Friday, November 16, 2007

Out of Order by Robin Stevenson

I read first time author Robin Stevenson's book, Out of Order, about a month ago but, a trip to Chicago, one to Vancouver, and my role as Canadian Children's Book Week coordinator on Vancouver Island have kept me too busy for reviews. Don't let the slightly old fashioned cover put you off. This is a realy good read.

Once you crack the spine, it isn't hard to related to fifteen year old Sophie, her new friends Zelia, and later Max. Having just moved to Victoria, Sophie is determined to shed her past and the extra pounds that she believes marked her as an easy target for bullying at her last school. The "new improved" Sophie meets a charismatic loner, Zelia and a fast friendship ensues. But, Sophie eventually finds herself more and more uncomfortable with Zelia's fast track to self-destruction. While Sophie remains blind to her own eating disorder, the "new" Sophie starts to show cracks. She turns to Max with whom she shares a love of horse-riding and who appears to be Zelia's opposite. Sophie desperately wants to let down her guard with Max, but is afraid of rejection. Max is hiding her own secrets; afraid of the label that her sexual preference might cost her.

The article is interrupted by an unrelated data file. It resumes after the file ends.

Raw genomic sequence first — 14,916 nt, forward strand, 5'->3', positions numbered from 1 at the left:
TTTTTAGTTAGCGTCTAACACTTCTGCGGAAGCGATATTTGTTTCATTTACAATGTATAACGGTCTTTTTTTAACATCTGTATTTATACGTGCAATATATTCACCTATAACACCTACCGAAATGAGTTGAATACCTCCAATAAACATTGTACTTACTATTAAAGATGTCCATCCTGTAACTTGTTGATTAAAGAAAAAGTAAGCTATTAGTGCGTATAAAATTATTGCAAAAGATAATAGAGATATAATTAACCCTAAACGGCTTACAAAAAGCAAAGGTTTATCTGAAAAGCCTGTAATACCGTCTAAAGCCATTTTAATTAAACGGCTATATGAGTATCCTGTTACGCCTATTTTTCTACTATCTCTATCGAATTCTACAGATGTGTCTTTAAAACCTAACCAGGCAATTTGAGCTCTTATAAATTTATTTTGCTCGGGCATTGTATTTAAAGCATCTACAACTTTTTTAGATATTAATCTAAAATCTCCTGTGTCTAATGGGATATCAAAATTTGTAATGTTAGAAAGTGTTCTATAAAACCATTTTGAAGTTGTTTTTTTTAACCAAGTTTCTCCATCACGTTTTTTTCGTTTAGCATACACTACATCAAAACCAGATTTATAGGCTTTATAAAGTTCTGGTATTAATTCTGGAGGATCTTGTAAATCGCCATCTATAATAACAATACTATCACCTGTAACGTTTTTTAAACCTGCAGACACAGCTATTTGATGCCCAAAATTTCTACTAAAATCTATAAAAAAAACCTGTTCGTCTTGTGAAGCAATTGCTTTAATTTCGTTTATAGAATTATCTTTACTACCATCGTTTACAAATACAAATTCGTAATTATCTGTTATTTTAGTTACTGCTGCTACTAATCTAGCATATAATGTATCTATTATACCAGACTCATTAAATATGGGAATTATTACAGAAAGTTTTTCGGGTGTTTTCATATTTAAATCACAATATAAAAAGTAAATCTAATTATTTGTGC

Three girls; three different issues; three different approaches to coping with their world. It almost sounds like melodrama. And I admit that at times the balancing act was just a tad shaky. Somehow though, Stevenson keeps from tipping over the edge. Sophie and Zelia are particularly well drawn, and it's although it's easy although gut wrenching to follow their paths. I did have a little more trouble with Max, whose character is not as fully developed. For the most part though, these are kids that could live next door. As the mother of three daughters, one of whom hung out in the same spots as Sophie, Zelia and Max, I found Stevenson's characters maddeningly arrogant as well as achingly vulnerable. Having seen my fair share of teenage angst, I'd say Stevenson knows of what she writes, and I don't doubt that as her craft develops, she will be a writer we'll be hearing more from.

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